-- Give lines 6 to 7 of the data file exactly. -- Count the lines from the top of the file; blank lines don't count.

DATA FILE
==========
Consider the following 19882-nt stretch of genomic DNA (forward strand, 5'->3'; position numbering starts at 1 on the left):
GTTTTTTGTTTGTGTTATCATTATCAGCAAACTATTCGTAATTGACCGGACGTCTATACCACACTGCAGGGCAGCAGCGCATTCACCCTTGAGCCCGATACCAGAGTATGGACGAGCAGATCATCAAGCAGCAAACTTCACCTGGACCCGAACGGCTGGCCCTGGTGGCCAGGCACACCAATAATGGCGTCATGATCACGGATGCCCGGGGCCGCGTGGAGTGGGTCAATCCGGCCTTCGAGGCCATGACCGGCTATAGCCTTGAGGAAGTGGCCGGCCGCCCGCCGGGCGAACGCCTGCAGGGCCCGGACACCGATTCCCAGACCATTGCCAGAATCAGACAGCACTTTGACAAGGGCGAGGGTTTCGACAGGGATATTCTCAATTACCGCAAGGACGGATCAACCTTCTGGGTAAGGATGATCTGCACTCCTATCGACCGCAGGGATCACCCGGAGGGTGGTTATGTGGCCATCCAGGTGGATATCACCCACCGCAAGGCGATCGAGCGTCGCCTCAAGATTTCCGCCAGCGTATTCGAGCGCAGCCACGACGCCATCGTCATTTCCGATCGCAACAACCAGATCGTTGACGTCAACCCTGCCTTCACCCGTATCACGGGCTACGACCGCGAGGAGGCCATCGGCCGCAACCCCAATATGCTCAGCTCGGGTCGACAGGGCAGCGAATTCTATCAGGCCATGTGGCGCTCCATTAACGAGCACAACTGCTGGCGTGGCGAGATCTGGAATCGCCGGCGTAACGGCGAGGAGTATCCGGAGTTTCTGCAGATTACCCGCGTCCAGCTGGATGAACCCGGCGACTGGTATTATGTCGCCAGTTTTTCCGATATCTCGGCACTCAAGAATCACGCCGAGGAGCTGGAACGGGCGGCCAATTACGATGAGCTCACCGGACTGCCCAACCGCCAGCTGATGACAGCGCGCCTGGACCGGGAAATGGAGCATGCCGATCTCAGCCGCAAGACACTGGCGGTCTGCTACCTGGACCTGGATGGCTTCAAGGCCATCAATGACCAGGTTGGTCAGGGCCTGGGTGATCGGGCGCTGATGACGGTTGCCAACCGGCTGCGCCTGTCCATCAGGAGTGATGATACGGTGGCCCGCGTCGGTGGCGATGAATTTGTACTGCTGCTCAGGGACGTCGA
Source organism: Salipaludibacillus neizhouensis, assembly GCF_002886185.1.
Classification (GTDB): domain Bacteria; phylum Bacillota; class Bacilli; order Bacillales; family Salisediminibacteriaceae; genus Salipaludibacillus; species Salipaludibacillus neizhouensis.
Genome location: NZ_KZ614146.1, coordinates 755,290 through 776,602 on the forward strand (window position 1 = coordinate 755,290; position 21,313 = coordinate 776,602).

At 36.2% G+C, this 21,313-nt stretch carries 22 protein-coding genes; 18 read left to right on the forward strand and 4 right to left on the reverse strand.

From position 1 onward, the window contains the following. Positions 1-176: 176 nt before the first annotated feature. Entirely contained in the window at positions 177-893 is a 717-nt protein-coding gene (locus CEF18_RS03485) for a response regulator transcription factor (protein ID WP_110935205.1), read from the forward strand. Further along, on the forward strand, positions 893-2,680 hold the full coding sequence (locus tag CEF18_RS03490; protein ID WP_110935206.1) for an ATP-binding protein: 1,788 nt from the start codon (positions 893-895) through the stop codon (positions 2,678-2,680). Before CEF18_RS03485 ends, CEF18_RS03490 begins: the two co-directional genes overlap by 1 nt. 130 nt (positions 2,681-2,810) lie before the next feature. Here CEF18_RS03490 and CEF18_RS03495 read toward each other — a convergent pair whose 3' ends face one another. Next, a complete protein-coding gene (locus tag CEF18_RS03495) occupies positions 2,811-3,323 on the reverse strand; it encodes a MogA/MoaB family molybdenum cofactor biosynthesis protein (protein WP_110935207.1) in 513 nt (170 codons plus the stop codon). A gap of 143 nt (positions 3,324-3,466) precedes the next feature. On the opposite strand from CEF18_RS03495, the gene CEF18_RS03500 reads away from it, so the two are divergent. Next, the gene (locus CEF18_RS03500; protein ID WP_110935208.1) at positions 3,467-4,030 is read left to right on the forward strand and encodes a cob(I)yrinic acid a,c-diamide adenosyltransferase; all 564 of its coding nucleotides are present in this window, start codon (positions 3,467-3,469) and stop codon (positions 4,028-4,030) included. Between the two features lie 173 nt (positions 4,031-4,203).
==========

At 36.2% G+C, this 21,313-nt stretch carries 22 protein-coding genes; 18 read left to right on the forward strand and 4 right to left on the reverse strand.

From position 1 onward, the window contains the following. Positions 1-176: 176 nt before the first annotated feature. Entirely contained in the window at positions 177-893 is a 717-nt protein-coding gene (locus CEF18_RS03485) for a response regulator transcription factor (protein ID WP_110935205.1), read from the forward strand. Further along, on the forward strand, positions 893-2,680 hold the full coding sequence (locus tag CEF18_RS03490; protein ID WP_110935206.1) for an ATP-binding protein: 1,788 nt from the start codon (positions 893-895) through the stop codon (positions 2,678-2,680). Before CEF18_RS03485 ends, CEF18_RS03490 begins: the two co-directional genes overlap by 1 nt. 130 nt (positions 2,681-2,810) lie before the next feature. Here CEF18_RS03490 and CEF18_RS03495 read toward each other — a convergent pair whose 3' ends face one another. Next, a complete protein-coding gene (locus tag CEF18_RS03495) occupies positions 2,811-3,323 on the reverse strand; it encodes a MogA/MoaB family molybdenum cofactor biosynthesis protein (protein WP_110935207.1) in 513 nt (170 codons plus the stop codon). A gap of 143 nt (positions 3,324-3,466) precedes the next feature. On the opposite strand from CEF18_RS03495, the gene CEF18_RS03500 reads away from it, so the two are divergent. Next, the gene (locus CEF18_RS03500; protein ID WP_110935208.1) at positions 3,467-4,030 is read left to right on the forward strand and encodes a cob(I)yrinic acid a,c-diamide adenosyltransferase; all 564 of its coding nucleotides are present in this window, start codon (positions 3,467-3,469) and stop codon (positions 4,028-4,030) included. Between the two features lie 173 nt (positions 4,031-4,203).